The book was published when ice skating became something fashionable to do for the members of the European aristocracy. Garcin, as opposed to the English approach, compared skating with dancing and stressed grace and artistry. The work was dedicated to Mademoiselle Gosselin, principal dancer at the Académie Imperial de Musique. In France, its was Marie-Antoinette who introduced skating to the court, and she seems to have been a rather accomplished skater herself. In England the first club was founded in Scotland, Edinburgh, in 1742, the Edinburgh Skating Club. At the end a short dictionary of ice-skater’s terminology is added. The work also gives suggestions as to the choice of skates, how to tie them, and the like; the skaters depicted in various positions have names such as “Le Beau Narcisse”, “L’Apollon”, l’Adonis”, etc. Garcin’s work remained unique and was reprinted some 40 years later, when ice-skating started to attract the attention (and participation) of the general public. – Small hole in page 81/2 affecting a few letters, plate 7 bound between plates 3 and 4, plate 8 bound between plates 5 and 6. Ownership’s stamp in blank portion of half-title: Max Machey – Epernay.

The Reform of Roman Agriculture

DORIA, LUIGI ROMANO. Elementi della Coltivazione de’ Grani ad uso dell’Agro Romano, Dedicati alla Santità di Nostro Signore Papa Pio Sesto… In Roma, pel Salomoni, 1777. With five engraved plates (three folding) at the end; title printed in black and blue. With portrait medallion of Pope Pius VI and a medallion showing an overflowing grain vat surrounded  by the words ‘spes publica’. xvi, 236 pp. 8vo. Contemporary vellum, label with gilt lettering, a bit spotted and stained on sides, tiny hole at foot of spine, marbled edges.

€ 1250

Not in Kress, Goldsmiths or Einaudi, not found in NUC; see Re, Dizionario ragionato di libri d’agricoltura, p. 207, for 1798 edition only, commenting that he never saw the first edition.
First edition, rare, of this attractively illustrated reform proposal for Roman agriculture.
Doria begins with advice on the assessment of different types and qualities of soil and prospective harvests, which need to be taken into account when assessing the viability of estates and their leases. This is followed by detailed advice on the whole process of practical agriculture, such as how to organise and arrange the fields for maximum efficiency, how the fields are prepared, manure applied and ploughed under, then ploughing, sowing, hoeing, etc. up to the harvesting. He makes some useful suggestions for the more efficient use of existing fields and the incorporation of fallow ground.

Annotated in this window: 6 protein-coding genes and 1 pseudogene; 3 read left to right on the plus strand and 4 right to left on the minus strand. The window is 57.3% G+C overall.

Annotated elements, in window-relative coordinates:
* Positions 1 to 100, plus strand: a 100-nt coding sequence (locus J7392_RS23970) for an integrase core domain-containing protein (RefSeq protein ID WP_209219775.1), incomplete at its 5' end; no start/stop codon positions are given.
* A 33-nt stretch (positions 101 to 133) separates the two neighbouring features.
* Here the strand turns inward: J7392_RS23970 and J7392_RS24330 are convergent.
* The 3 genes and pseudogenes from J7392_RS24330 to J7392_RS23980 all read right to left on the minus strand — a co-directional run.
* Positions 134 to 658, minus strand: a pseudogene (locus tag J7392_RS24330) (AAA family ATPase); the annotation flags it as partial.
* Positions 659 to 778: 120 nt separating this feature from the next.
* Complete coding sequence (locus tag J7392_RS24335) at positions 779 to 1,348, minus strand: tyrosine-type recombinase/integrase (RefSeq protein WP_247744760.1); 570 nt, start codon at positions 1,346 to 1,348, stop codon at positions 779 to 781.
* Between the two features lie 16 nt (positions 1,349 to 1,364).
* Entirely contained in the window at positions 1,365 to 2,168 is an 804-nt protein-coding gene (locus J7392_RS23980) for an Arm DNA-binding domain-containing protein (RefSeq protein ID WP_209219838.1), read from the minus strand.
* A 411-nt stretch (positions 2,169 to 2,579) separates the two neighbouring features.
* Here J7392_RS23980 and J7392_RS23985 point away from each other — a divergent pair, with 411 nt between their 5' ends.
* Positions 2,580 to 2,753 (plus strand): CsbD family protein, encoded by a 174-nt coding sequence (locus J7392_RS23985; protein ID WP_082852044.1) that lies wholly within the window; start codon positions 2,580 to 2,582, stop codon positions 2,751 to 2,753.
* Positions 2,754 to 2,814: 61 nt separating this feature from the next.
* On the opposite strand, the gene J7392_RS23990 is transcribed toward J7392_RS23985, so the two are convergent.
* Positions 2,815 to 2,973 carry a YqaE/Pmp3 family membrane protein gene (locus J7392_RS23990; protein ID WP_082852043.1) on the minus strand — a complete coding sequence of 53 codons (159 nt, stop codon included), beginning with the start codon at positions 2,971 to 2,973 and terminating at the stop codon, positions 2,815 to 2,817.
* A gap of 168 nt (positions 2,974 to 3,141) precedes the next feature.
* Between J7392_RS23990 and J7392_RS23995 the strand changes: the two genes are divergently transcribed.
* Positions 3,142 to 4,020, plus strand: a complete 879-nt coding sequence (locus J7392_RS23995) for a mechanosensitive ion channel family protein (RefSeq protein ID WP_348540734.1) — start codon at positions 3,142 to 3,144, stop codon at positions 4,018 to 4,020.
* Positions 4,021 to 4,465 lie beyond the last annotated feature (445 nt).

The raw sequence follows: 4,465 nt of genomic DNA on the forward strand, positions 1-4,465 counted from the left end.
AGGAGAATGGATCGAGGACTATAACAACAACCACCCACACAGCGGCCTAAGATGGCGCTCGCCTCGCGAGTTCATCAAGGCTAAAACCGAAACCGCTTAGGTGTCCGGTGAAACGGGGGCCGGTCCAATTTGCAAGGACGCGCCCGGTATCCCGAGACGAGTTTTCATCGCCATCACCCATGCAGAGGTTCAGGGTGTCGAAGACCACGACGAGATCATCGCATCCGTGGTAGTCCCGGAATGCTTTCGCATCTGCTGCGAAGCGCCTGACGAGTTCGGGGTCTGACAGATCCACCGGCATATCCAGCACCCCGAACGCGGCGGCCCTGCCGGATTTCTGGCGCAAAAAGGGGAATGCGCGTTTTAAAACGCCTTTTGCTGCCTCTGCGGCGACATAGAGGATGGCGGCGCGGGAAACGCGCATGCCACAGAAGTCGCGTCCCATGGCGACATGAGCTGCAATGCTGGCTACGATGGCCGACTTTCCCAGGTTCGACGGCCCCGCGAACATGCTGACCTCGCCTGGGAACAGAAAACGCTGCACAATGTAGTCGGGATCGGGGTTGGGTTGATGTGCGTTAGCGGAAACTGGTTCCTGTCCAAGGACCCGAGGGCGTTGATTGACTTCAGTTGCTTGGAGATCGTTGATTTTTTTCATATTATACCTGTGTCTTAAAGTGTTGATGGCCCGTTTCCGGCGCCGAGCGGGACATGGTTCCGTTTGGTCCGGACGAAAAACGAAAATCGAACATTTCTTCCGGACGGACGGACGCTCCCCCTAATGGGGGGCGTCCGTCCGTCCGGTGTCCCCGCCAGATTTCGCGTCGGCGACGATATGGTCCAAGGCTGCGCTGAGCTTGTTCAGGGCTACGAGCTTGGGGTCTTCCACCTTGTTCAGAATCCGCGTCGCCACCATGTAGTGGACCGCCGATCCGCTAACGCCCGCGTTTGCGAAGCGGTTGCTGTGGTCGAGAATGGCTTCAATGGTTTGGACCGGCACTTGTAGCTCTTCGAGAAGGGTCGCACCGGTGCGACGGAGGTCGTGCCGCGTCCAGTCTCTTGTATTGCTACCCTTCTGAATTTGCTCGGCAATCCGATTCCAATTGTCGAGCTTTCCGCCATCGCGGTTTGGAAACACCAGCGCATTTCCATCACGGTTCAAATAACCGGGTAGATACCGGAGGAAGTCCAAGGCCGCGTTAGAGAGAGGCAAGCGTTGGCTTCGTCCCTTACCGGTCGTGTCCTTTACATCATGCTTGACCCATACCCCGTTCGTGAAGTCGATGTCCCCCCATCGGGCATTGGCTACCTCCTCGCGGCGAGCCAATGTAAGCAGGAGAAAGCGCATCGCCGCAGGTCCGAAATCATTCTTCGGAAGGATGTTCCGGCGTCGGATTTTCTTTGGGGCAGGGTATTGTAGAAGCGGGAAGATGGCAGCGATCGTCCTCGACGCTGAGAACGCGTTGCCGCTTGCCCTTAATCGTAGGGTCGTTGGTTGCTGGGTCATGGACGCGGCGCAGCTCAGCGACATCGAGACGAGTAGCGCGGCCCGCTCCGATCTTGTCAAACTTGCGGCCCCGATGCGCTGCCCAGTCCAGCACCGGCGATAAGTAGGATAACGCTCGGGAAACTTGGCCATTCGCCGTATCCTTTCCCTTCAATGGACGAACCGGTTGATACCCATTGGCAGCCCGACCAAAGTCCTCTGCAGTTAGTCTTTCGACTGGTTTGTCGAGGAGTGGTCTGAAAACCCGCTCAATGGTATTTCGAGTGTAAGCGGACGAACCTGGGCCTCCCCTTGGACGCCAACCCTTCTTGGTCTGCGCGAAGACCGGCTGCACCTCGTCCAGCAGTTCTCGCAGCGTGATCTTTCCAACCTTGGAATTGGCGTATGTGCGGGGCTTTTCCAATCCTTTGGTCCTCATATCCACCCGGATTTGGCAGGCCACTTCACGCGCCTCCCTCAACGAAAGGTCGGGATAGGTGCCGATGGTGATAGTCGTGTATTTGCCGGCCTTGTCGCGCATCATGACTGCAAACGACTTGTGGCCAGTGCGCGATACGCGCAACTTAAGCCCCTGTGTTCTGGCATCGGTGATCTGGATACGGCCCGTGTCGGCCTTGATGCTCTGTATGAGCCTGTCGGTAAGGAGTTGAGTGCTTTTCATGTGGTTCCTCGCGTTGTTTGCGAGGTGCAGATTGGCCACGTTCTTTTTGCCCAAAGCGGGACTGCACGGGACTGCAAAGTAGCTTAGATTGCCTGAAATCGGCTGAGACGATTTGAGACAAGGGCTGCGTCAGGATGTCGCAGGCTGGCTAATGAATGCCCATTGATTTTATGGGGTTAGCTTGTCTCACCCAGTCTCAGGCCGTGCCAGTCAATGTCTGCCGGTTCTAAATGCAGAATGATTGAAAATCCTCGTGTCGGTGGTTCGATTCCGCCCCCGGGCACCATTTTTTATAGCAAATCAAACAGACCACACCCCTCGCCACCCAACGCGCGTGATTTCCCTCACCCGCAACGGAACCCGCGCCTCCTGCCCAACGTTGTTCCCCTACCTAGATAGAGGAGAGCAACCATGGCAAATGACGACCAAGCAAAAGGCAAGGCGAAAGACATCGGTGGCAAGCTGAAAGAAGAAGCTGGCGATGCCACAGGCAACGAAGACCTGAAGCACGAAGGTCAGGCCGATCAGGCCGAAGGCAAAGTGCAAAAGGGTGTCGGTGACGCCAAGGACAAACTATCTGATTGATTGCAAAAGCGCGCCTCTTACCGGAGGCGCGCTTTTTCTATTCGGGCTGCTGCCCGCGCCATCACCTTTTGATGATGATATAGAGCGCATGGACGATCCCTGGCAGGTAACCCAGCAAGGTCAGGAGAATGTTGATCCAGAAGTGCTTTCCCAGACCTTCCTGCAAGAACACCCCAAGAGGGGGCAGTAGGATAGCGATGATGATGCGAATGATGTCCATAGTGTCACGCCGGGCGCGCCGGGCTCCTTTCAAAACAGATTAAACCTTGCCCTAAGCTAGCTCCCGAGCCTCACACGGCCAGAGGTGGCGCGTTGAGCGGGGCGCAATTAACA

Doria also supplies a detailed calendar of projects by month, and an interesting glossary of agricultural terms and procedures, with labour prices where appropriate. A final section gives an account of salaries paid in farming, and the average maintenance cost for various farm workers.
Particularly attractive are the emblematic plates, showing scenes of farming and agriculture, common wind directions, field divisions, and planting instructions.
“These were the years which saw a stepping up of specifically agronomic propaganda, in the manner of Giovanni Salvini’s Instructions to his land agent (1775). Here too we can detect a Tuscan and also a Venetian influence and it is apparent that the proposed agrarian changes (introduction of Tarelli’s method, etc.) would necessitate modifications in economic relationships and mentality …… Above all, one great hope: “We are ever on the point of achieving the impossible …. so that the structure of property will be transformed and the workers will no longer be poor.” In 1777 Luigi Doria’s Principles of Cereal Growing for the use of the Agro Romano was published (the present work). “A time of enlightenment like the eighteenth century”, said the preface, “and a most cultured capital city like my own would take it amiss if I thought it necessary to convince them of the importance of that art which is the subject of the present instructions” (Venturi, Italy and the Enlightenment, Studies in a Cosmopolitan Century, pp. 245-246). Doria’s work was reprinted in 1798, and this first edition appears to be very rare. A bit spotted but overall a good copy.